Driven by the force of the dance, I put my hand in Danny’s. More heat caught fire, this time our own, and he pulled me into the circle of dancers. My body fell into a rhythm I knew in my bones as my heart started beating to the cadence of the drums. Danny knew the steps; the dance was something greater than us, as much a part of the summer night as the stars above and the fireflies skirting the woods. It made us a part of the night, too, our heat and sweat blending into the moisture of the night.

I noticed the stones only after we had done two circuits of the fire. Round and white, they would be nondescript if they were not so strangely placed, close to the fire as if they had been casually cast aside, but so close to the dancers that I had to wonder.

They said, after my mother died, that she had reached too deeply into the well of magical power that summer night so many years ago. But things reach out as much as we reach in, and small gateways as well as large open on solstice nights. I remembered what Danny said about fairies and wraiths, and I felt a spear of icy fear pierce the warm veil of the summer night.

We whirled past the stones, and I wondered if they had grown from the ground there, or if someone had placed them. They glowed amber in the firelight, pulsing in the flickering light as if they were alive. While the rest of us danced to the drums, the soul of these stones moved to another music, something none of the rest of us could hear.

When I saw a man and a woman step from the darkness between the stones, their eyes feral in the firelight, I stumbled.

Story in the Round – PART 1

Today we are beginning a new segments of posts, a very creative journey together, namely: A Story in the Round. Today I start the story, the first 500 words  of the introduction, and then leave off for the next Scribe to pick up. We’ll each add to the story until it comes to its natural conclusion. We’re not discussing where we each want to see where the story will go or what characters should arrive or do or whatever, it will be as much of a surprise to us as it will be to you, dear reader. So! Enjoy!

Southern summers were sticky, hot, and fierce. They held the kind of wet heat that you could never really prepare for. Short hair and short shorts didn’t do much to help, but I tried anyway. Now, walking through the field, the grass tickled my dewy skin, scratching and tickling all at once.

I hefted my backpack higher up on one shoulder, as I trudged up the hill, skirting around the fireflies that drifted just above the ground. The bonfire was tonight, and the drum circle. People would dance and sing and light the fire to breathe in the healing smoke. A new level of heat would be added to the night. The last time I’d danced around the bonfire my mother had been alive. The magic poured from her as she danced to the rhythm of the drums, her scarves swirling around her like a kaleidoscope come to life. Her bare feet skimmed the grass and for a moment, my ten-year-old self believed she was flying.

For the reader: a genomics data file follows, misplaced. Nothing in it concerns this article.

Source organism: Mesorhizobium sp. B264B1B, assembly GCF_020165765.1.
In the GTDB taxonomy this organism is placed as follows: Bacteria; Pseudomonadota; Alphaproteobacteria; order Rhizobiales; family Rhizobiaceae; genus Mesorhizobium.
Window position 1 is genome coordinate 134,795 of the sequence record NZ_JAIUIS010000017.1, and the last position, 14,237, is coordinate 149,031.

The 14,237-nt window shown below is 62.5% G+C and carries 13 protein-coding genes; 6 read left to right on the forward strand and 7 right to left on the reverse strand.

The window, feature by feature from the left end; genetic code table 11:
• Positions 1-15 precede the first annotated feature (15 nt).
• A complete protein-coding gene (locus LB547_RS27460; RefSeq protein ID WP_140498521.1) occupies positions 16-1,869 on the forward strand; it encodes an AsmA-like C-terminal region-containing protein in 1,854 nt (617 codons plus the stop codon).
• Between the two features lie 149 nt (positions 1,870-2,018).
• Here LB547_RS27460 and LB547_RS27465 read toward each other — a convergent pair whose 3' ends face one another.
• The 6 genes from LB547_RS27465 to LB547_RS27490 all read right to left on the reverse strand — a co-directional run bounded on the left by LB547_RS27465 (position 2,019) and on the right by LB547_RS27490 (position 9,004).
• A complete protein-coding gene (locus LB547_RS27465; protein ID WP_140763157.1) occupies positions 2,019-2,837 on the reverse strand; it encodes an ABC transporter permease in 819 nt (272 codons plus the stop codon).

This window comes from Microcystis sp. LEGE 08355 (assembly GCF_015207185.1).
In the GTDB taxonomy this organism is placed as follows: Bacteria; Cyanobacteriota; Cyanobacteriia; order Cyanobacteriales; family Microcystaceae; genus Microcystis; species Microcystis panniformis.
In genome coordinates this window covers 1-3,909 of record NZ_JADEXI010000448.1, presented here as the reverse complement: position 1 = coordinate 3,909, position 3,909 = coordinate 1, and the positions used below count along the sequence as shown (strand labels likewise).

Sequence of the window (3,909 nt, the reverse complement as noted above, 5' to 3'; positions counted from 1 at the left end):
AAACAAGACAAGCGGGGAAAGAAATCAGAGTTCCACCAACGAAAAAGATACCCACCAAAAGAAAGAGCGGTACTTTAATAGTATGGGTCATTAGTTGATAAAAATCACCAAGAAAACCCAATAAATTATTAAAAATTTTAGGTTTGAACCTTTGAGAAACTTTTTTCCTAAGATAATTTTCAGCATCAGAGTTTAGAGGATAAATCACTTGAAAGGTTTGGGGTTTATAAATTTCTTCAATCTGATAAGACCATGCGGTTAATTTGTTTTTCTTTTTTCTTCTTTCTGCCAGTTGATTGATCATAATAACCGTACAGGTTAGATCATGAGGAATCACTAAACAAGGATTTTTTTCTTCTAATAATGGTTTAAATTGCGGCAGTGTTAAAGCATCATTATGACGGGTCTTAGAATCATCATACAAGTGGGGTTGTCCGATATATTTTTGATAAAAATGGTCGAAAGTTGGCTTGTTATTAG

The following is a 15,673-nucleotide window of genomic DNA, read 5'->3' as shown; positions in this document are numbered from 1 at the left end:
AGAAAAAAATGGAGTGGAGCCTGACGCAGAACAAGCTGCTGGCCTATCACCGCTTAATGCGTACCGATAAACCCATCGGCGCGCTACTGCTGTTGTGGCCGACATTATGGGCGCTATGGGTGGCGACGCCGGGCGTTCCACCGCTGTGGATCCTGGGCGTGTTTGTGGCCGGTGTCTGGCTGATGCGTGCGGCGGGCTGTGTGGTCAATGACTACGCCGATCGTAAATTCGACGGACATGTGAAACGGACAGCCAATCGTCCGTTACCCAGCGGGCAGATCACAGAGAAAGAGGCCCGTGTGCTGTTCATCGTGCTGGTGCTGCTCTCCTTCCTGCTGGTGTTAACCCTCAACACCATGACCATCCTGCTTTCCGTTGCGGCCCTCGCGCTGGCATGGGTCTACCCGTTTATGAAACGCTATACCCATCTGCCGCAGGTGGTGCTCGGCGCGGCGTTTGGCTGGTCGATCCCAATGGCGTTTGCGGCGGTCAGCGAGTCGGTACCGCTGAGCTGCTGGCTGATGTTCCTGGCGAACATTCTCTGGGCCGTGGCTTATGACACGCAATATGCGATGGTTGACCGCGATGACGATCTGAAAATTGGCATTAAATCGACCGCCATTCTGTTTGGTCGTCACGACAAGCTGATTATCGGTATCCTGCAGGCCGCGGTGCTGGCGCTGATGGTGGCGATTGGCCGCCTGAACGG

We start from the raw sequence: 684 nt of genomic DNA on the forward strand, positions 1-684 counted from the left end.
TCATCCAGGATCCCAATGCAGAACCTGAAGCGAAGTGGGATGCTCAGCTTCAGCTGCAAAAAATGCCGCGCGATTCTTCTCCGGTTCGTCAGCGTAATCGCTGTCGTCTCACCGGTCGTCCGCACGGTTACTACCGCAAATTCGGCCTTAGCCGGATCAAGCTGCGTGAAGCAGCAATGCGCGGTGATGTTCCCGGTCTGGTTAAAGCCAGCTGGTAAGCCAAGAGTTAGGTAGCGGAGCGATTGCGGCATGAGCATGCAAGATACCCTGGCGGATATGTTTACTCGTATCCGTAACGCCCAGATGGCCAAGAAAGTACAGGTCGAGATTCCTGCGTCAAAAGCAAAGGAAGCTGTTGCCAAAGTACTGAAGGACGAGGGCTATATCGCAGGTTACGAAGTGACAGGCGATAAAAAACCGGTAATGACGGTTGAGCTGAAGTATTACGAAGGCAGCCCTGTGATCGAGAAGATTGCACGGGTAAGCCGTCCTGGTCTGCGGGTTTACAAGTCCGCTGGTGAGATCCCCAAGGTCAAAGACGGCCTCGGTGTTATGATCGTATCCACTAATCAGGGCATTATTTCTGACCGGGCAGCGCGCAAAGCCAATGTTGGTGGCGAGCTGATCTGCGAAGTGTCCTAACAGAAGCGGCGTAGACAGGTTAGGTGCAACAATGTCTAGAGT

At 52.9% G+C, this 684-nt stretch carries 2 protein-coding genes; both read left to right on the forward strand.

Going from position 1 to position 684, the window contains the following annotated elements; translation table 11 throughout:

She died six months later – right before Winter Solstice. It was like some cruel cosmic joke.

I lost my magic with the death of my mother. How could magic be real if someone as beautiful and wonderful as my mother could die? Especially if I couldn’t bring her back, no matter how many spells I tried.

My father said she didn’t want to come back – that she would have found peace and moved on. And so should I. So, I walked away from magic, since it had obviously abandoned me.

Ten years later, I stood on top of that hill, and looked down at the celebration already started. The ground vibrated with the beat of the drums. The breeze carried voices back to me. The song was in a language I didn’t know, but was somehow familiar. There was power in those words and that power touched me, made my blood rush in my ears and pulled at my body to run to it.

“You ready for this?” Danny asked as he came up alongside me. I turned to look at him, pulling my eyes away from the celebration at the bottom of the valley. His brown eyes were alive with excitement. The power of the gathering was already filling him. It wasn’t filling me, not yet, but when I looked into his eyes, saw them alight with life and power, I knew I wanted to feel that too.

“I think so,” I finally answered with a strained smile.

“Then let’s go.” Danny nudged me with an elbow before starting down the slope leading to the bottom of the hill. “Oh,” he said over his shoulder, “remember to watch out for fairies and wraiths.” He grinned at the look on my face. I stumbled for a moment and had to swallow against the lump that had formed in my throat. Danny laughed and shook his head at me before turning away and hurrying down the hill. I had no idea if he was serious or not.